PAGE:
taken idea that If the weavers were
paid off, they could then be put out
of their homes. This was not the in
tention of the management, however, !
and it was thought that the operatives I
would want their pay Saturday and '
these goods had to be weighed up In
order that this might be done.
There was also a demonstration
early yesterday morning when two
yoting iadies of .he shipping depart- '
ment attempted to go Into the mill to
go to vork. Quo of Hie young lady's
father advlscj her not to go in and
the other after ' orking a while by
herself quit and went home.
When the walk-out occurred on |
Friday most of tho, young ladles em- ?
ployed in the shipping department re- 1
malned at their posts and on Satur- 1,
day when the closing hour came they ,
were asked to report for work on
Monday morning. ' | ?
Yesterday morning, being advised ,
that the mill management Intended ' ?
carrying on this work, many of the j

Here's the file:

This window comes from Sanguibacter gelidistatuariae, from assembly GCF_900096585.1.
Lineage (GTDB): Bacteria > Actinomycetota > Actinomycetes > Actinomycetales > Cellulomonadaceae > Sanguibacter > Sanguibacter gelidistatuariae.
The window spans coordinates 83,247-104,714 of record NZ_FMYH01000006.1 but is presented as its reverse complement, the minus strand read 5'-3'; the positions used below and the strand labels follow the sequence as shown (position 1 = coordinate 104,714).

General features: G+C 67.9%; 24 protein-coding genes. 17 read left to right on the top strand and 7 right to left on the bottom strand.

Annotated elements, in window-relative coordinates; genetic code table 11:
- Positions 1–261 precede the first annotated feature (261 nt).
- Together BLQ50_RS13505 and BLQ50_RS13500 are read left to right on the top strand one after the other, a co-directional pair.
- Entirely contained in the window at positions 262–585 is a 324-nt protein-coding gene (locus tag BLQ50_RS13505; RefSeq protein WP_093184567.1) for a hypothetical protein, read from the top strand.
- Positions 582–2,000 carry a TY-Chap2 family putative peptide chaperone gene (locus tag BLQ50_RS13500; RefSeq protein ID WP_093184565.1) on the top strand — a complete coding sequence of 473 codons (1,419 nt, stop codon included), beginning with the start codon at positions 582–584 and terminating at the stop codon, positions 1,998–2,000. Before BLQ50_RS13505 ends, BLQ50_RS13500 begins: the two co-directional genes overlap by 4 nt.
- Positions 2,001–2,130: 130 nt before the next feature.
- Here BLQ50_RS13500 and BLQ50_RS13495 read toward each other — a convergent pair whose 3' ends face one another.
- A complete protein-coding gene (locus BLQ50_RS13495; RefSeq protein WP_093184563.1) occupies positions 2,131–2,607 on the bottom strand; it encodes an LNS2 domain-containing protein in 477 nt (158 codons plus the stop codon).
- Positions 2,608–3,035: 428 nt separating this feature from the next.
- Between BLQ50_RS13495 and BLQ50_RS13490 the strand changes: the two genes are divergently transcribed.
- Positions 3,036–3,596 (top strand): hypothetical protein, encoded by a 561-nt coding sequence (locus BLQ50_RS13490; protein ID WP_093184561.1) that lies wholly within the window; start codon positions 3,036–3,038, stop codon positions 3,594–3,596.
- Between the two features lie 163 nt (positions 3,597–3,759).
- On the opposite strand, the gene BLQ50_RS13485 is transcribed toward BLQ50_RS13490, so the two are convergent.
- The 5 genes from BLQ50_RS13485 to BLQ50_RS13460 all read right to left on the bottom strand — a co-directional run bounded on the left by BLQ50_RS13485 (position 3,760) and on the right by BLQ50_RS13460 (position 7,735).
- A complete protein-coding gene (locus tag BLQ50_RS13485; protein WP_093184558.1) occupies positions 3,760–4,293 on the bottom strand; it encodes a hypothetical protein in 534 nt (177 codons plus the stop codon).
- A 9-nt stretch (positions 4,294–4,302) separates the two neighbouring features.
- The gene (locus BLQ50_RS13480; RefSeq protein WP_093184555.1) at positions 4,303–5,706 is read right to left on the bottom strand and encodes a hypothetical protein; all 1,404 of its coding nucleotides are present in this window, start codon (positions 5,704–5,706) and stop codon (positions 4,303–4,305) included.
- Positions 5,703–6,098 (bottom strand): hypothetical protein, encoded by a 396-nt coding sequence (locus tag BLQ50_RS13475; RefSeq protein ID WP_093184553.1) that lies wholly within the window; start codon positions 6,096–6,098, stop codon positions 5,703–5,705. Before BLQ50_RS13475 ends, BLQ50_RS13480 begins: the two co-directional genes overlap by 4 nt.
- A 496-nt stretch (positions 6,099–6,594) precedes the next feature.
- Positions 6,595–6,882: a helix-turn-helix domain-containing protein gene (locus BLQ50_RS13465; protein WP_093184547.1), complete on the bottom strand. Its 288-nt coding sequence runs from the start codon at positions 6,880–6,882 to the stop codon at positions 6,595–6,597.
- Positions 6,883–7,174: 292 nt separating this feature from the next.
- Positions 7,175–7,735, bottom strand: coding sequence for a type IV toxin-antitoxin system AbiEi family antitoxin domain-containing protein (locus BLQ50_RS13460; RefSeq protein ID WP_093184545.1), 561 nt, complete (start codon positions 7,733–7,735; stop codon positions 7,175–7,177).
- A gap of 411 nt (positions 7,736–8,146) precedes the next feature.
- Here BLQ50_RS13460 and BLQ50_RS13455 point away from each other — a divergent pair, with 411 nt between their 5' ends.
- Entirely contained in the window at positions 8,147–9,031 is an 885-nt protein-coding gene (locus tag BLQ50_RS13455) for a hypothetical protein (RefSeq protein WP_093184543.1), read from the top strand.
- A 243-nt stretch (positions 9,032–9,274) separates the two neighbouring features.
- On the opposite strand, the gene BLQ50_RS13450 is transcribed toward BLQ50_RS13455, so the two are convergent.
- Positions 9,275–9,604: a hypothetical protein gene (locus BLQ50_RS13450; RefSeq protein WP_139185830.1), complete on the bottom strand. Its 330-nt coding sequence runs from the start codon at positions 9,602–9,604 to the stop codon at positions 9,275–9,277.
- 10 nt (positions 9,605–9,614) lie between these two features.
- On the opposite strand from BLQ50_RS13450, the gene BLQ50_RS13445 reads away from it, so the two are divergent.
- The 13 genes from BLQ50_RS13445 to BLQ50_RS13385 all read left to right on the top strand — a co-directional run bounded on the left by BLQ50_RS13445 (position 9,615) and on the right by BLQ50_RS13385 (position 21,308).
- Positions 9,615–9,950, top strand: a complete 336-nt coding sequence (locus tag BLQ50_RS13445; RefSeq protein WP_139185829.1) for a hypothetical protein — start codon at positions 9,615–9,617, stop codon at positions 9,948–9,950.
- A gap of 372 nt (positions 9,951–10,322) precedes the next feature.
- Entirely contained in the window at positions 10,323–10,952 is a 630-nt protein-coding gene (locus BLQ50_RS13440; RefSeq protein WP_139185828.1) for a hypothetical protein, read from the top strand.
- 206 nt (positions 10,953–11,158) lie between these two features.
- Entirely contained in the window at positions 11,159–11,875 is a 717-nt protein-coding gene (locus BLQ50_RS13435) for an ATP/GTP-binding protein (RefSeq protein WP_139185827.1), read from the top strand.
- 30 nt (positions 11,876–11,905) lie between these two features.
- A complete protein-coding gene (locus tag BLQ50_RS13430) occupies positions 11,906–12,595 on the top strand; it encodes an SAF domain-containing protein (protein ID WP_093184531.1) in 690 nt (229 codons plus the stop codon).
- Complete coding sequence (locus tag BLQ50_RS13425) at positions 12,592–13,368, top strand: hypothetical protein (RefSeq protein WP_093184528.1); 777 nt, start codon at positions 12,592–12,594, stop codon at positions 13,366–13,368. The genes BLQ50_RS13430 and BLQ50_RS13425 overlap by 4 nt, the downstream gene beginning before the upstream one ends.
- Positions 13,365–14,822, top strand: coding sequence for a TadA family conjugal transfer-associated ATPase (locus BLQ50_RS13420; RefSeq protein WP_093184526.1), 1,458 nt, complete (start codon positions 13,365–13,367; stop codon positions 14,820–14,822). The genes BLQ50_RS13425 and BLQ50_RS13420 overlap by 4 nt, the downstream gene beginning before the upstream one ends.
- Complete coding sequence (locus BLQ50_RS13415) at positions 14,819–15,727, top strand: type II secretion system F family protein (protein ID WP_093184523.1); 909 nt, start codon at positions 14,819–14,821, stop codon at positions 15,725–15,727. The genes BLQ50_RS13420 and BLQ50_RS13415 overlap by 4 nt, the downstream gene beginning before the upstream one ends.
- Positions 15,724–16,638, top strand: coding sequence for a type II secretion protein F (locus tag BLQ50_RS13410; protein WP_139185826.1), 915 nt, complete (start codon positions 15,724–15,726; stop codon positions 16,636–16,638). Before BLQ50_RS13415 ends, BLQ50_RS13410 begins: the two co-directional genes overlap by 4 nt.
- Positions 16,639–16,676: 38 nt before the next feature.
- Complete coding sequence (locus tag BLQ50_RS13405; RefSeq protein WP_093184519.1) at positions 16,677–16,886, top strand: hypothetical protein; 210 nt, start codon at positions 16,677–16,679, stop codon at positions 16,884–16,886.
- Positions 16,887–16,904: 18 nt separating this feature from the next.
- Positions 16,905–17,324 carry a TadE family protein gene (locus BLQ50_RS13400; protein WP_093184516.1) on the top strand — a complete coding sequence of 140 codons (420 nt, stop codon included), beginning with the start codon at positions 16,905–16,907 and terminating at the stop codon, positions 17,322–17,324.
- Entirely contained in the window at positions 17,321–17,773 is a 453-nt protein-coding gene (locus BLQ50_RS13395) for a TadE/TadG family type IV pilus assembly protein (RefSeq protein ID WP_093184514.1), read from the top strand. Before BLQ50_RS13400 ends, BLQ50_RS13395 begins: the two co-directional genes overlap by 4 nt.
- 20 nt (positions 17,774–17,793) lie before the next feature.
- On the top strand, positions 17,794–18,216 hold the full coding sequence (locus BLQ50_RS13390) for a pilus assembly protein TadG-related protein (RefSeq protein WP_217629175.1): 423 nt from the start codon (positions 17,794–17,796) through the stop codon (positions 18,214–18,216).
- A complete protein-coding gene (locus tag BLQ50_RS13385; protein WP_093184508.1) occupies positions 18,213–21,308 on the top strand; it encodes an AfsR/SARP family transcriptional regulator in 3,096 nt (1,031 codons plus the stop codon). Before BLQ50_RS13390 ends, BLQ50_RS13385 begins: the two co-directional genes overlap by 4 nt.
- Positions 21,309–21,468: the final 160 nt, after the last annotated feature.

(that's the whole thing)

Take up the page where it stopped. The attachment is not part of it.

weavers and spinners, men and wo- |
men, congregated at tho entrance to ?
the departmont about 5:30. When ?,
some of the employers started up ,
the entrance, they were advised good ?
naturedly by the strikers not to go ,
m. I
Superintendent Causey was on the ,
scene and seeing tho hesitation on ,
the part of the employees of this dc-j
pnrtment, he Instructed Mr. Gordon,
deputy of the mill premises, to In- ,
quire If any of them wanted to go to ,
work. Two of tho young ladies said (<
that they did and he started to ac- 1 (
company them to tho entrance, they
going around under the gangway andi
thus avoiding the greater part of the .
.crowd. Ono of the young ladies was1,
advised not to ?o In the department ,
by her father and she did not go. The j
other young lady was escorted in |
but did not work long by herself.